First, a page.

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Riley leads on field, in classroom at Salve Regina University

By MIKE SCANDURA
Special to the Union Leader

June 15. 2018 3:21AM
Barrington's Amanda Riley emerged as a top player in her junior season for Salve Regina University this spring. (COURTESY PAUL GUSMANO)



NEWPORT, R.I. — The fact that Amanda Riley received Salve Regina University’s Junior Class Award speaks volumes about the Barrington resident who’s a shortstop on the school’s softball team.

The award is presented to the outstanding female student-athlete in the Class of 2019 who has “documented achievement in her sport, national or conference accomplishments and recognition, leadership ability, involvement in helping others on her team or the program at large, involvement in community service, academic achievement and citizenship.”

“The first word that comes to my mind is proud,” Salve coach Jannelle Iaquinto said. “She truly loves the game and loves being part of the Salve community. She comes from a great family and is the essence of a team leader in terms of how she carries herself and interacts with teammates and administrators.

“She works tremendously hard. She’s a kid that doesn’t necessarily stand out but people recognize her for what she is. This is perhaps the most impressive accomplishment she’s achieved this year.”

That’s noteworthy considering Riley earned All-Commonwealth Coast Conference honors for a third consecutive year; was nominated for CoSIDA Academic All-America consideration; and for the second straight year was an All-CCC Academic honoree.

On the softball field, Riley, a co-captain, led the Seahawks with a .432 batting average (which ranked second in the conference) and led the CCC in RBIs (43) plus stolen bases (12).

As a freshman, Riley was called on to start at shortstop during Salve’s run to the CCC championship and subsequent appearance in the NCAA Division III Tournament when the starting shortstop was injured.

“All” Riley did was get voted to the NCAA Regional All-Tournament team.

Riley started for Coe-Brown Northwood Academy but was a utility player her first two years at Salve before starting at shortstop in 2018.

“I wasn’t frustrated coming into college because you’re playing with the best girls,” Riley said. “I wasn’t expecting to play much my freshman year. I was just there to learn and be like a sponge. In my head, I felt there might be an opportunity.

“I practiced like I was going to play but I also had in mind the likelihood of my playing was very low. But I felt if there was I moment where I would perform I would have to perform as best as I could.”

Iaquinto was named Salve’s head coach after Riley’s freshman year. It didn’t take her long to find out Riley was a hidden gem.

“Amanda served a utility role as a sophomore,” said Iaquinto. “By the time we got to the CCC Tournament and the NCAAs, she was hitting over .400 and we put her in the outfield for both because we needed her bat in the lineup. We had a senior shortstop that played well. But we needed to find a place for Amanda. Last season, she earned her rightful place at shortstop.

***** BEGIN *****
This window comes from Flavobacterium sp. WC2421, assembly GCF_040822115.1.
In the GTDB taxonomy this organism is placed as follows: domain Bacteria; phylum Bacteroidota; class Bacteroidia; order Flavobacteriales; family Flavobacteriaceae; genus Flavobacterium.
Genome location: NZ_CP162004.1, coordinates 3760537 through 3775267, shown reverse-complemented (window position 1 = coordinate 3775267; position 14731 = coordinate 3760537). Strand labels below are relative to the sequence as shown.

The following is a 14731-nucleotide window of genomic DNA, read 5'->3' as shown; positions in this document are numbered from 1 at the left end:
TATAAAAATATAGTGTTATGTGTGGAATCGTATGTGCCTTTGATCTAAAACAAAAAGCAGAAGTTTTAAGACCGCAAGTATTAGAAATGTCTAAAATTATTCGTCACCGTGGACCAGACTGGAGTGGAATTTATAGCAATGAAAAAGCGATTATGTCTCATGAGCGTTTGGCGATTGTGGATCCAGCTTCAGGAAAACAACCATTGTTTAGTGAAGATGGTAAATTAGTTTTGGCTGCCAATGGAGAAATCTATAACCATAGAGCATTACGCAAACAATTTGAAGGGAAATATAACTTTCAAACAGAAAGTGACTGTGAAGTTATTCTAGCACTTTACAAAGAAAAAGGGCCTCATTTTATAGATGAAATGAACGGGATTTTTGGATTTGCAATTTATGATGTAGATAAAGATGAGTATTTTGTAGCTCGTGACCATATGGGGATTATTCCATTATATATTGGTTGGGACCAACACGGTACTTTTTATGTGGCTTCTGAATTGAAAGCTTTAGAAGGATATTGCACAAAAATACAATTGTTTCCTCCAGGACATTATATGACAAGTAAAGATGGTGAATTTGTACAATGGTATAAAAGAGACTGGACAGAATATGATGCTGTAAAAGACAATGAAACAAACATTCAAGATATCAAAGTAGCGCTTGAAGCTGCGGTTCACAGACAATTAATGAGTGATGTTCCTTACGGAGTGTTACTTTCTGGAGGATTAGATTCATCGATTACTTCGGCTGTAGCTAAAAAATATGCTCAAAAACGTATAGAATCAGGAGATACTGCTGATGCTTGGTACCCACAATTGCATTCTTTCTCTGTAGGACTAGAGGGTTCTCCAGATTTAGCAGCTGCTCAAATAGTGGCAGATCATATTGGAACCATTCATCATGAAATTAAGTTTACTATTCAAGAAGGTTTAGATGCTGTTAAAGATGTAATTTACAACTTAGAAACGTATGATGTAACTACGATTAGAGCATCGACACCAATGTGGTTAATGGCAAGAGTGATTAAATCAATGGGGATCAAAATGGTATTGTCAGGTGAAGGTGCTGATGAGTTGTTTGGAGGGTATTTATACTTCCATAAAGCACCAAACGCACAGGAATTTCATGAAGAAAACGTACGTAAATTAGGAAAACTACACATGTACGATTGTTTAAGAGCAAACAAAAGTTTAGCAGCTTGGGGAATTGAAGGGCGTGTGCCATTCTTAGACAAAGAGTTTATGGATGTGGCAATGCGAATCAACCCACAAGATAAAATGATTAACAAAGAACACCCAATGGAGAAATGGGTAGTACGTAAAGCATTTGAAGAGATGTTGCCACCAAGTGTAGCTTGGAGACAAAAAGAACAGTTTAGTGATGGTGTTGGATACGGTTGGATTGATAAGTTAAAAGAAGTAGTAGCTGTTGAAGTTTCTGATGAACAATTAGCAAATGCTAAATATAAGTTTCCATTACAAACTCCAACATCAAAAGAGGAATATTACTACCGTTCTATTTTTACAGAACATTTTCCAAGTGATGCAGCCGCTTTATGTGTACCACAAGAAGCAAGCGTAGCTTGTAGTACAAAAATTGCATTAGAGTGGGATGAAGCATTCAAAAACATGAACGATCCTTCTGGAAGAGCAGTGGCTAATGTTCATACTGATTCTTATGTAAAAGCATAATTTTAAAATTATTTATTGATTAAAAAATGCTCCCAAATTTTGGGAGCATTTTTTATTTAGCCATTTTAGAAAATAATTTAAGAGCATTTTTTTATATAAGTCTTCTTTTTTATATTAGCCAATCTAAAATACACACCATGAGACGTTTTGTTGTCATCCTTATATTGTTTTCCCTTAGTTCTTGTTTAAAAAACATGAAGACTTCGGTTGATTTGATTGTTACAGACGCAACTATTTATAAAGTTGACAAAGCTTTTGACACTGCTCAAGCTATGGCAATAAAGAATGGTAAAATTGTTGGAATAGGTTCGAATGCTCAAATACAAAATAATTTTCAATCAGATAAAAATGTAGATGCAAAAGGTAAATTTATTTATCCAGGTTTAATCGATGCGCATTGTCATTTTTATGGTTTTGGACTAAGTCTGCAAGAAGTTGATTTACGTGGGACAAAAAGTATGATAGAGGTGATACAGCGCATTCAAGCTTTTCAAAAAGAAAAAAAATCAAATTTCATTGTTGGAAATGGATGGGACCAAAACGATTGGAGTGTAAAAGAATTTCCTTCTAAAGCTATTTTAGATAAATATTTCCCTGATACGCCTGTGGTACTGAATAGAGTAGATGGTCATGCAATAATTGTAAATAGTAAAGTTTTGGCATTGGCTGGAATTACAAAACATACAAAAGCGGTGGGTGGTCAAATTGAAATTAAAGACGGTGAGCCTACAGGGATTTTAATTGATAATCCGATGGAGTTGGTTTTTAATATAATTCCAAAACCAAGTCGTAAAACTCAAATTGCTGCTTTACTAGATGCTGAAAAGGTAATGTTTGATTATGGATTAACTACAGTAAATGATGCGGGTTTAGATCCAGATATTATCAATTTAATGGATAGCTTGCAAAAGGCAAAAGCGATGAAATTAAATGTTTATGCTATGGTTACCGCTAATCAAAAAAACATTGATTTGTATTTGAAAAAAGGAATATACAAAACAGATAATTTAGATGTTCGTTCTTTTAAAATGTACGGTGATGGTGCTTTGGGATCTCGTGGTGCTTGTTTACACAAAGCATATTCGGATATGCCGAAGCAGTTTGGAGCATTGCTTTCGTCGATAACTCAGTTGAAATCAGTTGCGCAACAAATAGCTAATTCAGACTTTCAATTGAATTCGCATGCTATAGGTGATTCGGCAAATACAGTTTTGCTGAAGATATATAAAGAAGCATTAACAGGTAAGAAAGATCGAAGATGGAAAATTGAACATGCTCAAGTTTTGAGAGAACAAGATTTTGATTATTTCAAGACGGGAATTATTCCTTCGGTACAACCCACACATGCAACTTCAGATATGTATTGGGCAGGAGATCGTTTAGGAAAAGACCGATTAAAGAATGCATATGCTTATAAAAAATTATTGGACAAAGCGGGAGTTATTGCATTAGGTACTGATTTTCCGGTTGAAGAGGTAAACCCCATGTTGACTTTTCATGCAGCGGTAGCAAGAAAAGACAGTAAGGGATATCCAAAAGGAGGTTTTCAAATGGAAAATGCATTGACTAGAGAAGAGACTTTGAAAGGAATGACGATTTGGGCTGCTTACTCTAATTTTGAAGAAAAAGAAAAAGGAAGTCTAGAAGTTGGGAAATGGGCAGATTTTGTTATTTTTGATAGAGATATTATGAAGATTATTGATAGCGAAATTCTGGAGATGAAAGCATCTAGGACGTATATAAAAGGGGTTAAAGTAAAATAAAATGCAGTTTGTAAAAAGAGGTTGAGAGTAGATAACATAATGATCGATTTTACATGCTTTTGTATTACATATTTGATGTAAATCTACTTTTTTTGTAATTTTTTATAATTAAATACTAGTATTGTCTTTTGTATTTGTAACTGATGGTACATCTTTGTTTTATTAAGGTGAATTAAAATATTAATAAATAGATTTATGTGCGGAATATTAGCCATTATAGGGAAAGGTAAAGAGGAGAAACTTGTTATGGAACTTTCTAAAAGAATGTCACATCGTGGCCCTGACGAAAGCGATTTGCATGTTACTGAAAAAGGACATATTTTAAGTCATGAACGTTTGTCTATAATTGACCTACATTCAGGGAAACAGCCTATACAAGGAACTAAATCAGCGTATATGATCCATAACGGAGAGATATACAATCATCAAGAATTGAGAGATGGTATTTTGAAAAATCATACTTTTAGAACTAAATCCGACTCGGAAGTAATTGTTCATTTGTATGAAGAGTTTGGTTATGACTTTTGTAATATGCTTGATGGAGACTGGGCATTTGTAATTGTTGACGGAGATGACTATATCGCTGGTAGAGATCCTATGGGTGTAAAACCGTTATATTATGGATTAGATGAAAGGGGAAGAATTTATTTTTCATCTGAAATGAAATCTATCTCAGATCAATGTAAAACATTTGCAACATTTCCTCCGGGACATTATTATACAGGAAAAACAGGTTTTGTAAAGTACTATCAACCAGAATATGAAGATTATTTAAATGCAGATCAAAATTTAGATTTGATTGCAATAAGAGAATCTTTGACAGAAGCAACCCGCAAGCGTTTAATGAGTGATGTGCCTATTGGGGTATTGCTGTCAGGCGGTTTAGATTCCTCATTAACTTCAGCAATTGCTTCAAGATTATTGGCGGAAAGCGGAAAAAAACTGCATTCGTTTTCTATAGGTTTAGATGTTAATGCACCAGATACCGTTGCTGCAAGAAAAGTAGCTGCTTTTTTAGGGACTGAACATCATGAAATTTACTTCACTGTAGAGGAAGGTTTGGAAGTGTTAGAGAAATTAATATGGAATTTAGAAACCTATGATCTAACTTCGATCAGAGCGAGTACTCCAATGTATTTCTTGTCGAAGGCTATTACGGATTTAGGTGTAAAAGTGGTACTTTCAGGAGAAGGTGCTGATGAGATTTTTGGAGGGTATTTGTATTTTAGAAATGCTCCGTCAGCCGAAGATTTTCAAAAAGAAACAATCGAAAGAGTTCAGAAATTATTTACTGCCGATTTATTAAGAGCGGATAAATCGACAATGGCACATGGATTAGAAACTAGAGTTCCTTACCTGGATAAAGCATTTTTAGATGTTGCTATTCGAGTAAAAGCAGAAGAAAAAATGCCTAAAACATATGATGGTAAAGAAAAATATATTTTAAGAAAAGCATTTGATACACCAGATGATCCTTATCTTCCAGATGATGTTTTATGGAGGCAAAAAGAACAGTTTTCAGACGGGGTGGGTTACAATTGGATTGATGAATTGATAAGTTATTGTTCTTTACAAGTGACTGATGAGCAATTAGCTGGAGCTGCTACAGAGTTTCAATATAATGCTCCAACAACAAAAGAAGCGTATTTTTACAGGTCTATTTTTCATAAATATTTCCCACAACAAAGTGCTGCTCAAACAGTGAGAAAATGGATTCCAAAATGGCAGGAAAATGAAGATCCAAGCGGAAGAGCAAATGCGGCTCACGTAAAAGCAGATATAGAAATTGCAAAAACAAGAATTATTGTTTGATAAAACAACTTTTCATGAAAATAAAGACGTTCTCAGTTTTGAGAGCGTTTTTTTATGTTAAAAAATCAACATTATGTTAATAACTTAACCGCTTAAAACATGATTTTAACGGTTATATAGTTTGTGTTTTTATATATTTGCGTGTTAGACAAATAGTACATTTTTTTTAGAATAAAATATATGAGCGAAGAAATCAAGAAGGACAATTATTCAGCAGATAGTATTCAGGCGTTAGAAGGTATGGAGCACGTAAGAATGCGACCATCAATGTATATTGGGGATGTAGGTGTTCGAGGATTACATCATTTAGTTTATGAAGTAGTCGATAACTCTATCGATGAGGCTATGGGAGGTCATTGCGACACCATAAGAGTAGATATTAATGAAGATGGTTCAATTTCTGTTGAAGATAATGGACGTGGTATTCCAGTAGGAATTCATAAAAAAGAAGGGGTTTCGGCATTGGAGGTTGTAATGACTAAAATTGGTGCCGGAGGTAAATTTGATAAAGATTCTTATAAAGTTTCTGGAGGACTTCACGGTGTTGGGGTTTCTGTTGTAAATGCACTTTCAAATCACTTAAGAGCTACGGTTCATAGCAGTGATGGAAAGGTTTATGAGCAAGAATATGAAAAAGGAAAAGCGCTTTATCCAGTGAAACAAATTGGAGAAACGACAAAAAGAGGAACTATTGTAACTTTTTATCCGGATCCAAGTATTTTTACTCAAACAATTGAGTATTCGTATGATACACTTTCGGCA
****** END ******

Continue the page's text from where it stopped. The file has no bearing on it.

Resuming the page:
“She has an incredible knowledge of the game — a high softball IQ. She was a huge factor for us in our offensive lineup. I’m not surprised Amanda accomplished what she did as a freshman. She’s won throughout her career and has that winning culture built into her.”

Riley knows what having a “high softball IQ” entails.

“First knowing your team, knowing the situation and the other team plus reading the play and expecting what’s to come,” she said. “On defense if the ball is hit to me, where am I going and how fast is the girl at the plate? Obviously, knowing the pitcher, knowing who’s behind you in the lineup and putting yourself in the best position possible.

“It’s taken me a long time to work on it but as you develop as a player your softball IQ will develop even more.”

Riley has a career batting average of .369. And in 301 at-bats, she has fanned only 29 times, which indicates she has a good knowledge of the strike zone.

“It’s something I’ve developed over time,” Riley said. “Even as a kid I hated striking out. That rattles me as a player. I would rather pop out a thousand times instead of striking out. At least with a popup someone can move up.

“It can be so defeating for the team and yourself. It’s a horrible feeling.”

Riley is majoring in psychology at a university with high academic standards.

“A lot of it comes down to discipline,” Riley said of her ability to maintain a high GPA and excel in softball. “Typically I’m pretty hard on myself. I think education will get me to where I need to be. I get my discipline from sports I played as a kid. That’s enabled me to maintain a high academic standard.

“If I wasn’t a student-athlete, I don’t know if that would be the case. The discipline I’ve been taught has enabled me to go a long way.”


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